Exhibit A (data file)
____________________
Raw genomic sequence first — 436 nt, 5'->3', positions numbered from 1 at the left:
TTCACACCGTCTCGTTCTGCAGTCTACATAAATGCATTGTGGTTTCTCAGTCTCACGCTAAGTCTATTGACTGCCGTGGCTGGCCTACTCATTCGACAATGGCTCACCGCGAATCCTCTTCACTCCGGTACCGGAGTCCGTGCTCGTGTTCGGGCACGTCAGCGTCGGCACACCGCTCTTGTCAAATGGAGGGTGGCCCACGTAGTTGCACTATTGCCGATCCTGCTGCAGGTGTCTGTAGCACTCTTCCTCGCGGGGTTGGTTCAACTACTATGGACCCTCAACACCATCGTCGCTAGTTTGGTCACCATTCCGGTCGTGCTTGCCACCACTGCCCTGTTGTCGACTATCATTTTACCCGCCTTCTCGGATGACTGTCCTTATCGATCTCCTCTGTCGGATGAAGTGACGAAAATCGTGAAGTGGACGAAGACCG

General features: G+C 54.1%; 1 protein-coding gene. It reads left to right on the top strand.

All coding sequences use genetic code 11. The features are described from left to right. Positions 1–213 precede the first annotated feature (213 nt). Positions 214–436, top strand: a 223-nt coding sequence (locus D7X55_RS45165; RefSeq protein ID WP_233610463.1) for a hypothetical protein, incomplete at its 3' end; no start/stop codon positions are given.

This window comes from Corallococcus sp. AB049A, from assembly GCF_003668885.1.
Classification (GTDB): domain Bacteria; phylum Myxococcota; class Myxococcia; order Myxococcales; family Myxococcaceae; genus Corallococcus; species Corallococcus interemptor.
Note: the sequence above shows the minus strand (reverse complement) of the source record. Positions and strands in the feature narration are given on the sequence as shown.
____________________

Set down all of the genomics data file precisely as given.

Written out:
Raw genomic sequence first — 436 nt, 5'->3', positions numbered from 1 at the left:
TTCACACCGTCTCGTTCTGCAGTCTACATAAATGCATTGTGGTTTCTCAGTCTCACGCTAAGTCTATTGACTGCCGTGGCTGGCCTACTCATTCGACAATGGCTCACCGCGAATCCTCTTCACTCCGGTACCGGAGTCCGTGCTCGTGTTCGGGCACGTCAGCGTCGGCACACCGCTCTTGTCAAATGGAGGGTGGCCCACGTAGTTGCACTATTGCCGATCCTGCTGCAGGTGTCTGTAGCACTCTTCCTCGCGGGGTTGGTTCAACTACTATGGACCCTCAACACCATCGTCGCTAGTTTGGTCACCATTCCGGTCGTGCTTGCCACCACTGCCCTGTTGTCGACTATCATTTTACCCGCCTTCTCGGATGACTGTCCTTATCGATCTCCTCTGTCGGATGAAGTGACGAAAATCGTGAAGTGGACGAAGACCG

General features: G+C 54.1%; 1 protein-coding gene. It reads left to right on the top strand.

All coding sequences use genetic code 11. The features are described from left to right. Positions 1–213 precede the first annotated feature (213 nt). Positions 214–436, top strand: a 223-nt coding sequence (locus D7X55_RS45165; RefSeq protein ID WP_233610463.1) for a hypothetical protein, incomplete at its 3' end; no start/stop codon positions are given.

This window comes from Corallococcus sp. AB049A, from assembly GCF_003668885.1.
Classification (GTDB): domain Bacteria; phylum Myxococcota; class Myxococcia; order Myxococcales; family Myxococcaceae; genus Corallococcus; species Corallococcus interemptor.
Note: the sequence above shows the minus strand (reverse complement) of the source record. Positions and strands in the feature narration are given on the sequence as shown.